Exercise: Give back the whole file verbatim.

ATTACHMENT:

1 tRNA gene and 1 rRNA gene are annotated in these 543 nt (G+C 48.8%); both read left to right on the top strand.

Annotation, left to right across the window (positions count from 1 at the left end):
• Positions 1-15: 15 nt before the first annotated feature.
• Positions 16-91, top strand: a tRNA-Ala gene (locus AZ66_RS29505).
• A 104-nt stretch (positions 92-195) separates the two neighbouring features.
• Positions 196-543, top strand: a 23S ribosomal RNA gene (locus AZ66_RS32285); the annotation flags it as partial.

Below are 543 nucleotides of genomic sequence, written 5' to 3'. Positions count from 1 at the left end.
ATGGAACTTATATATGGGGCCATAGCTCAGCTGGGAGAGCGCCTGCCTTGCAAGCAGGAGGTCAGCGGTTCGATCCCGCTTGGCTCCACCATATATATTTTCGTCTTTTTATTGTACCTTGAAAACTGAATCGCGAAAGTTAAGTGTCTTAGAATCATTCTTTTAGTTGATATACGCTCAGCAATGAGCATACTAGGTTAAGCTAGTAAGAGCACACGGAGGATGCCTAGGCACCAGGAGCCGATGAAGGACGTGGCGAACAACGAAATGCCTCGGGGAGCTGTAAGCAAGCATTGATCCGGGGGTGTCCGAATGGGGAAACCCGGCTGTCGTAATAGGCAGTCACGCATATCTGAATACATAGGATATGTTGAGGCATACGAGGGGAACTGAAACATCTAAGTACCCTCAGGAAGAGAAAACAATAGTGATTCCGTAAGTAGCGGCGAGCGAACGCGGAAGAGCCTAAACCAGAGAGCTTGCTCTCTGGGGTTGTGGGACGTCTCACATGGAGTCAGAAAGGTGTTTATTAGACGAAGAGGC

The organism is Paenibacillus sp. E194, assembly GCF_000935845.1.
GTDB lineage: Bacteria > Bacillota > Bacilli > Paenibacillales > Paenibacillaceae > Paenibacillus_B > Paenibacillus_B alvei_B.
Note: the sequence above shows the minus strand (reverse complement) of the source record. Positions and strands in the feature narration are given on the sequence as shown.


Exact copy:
1 tRNA gene and 1 rRNA gene are annotated in these 543 nt (G+C 48.8%); both read left to right on the top strand.

Annotation, left to right across the window (positions count from 1 at the left end):
• Positions 1-15: 15 nt before the first annotated feature.
• Positions 16-91, top strand: a tRNA-Ala gene (locus AZ66_RS29505).
• A 104-nt stretch (positions 92-195) separates the two neighbouring features.
• Positions 196-543, top strand: a 23S ribosomal RNA gene (locus AZ66_RS32285); the annotation flags it as partial.

Below are 543 nucleotides of genomic sequence, written 5' to 3'. Positions count from 1 at the left end.
ATGGAACTTATATATGGGGCCATAGCTCAGCTGGGAGAGCGCCTGCCTTGCAAGCAGGAGGTCAGCGGTTCGATCCCGCTTGGCTCCACCATATATATTTTCGTCTTTTTATTGTACCTTGAAAACTGAATCGCGAAAGTTAAGTGTCTTAGAATCATTCTTTTAGTTGATATACGCTCAGCAATGAGCATACTAGGTTAAGCTAGTAAGAGCACACGGAGGATGCCTAGGCACCAGGAGCCGATGAAGGACGTGGCGAACAACGAAATGCCTCGGGGAGCTGTAAGCAAGCATTGATCCGGGGGTGTCCGAATGGGGAAACCCGGCTGTCGTAATAGGCAGTCACGCATATCTGAATACATAGGATATGTTGAGGCATACGAGGGGAACTGAAACATCTAAGTACCCTCAGGAAGAGAAAACAATAGTGATTCCGTAAGTAGCGGCGAGCGAACGCGGAAGAGCCTAAACCAGAGAGCTTGCTCTCTGGGGTTGTGGGACGTCTCACATGGAGTCAGAAAGGTGTTTATTAGACGAAGAGGC

The organism is Paenibacillus sp. E194, assembly GCF_000935845.1.
GTDB lineage: Bacteria > Bacillota > Bacilli > Paenibacillales > Paenibacillaceae > Paenibacillus_B > Paenibacillus_B alvei_B.
Note: the sequence above shows the minus strand (reverse complement) of the source record. Positions and strands in the feature narration are given on the sequence as shown.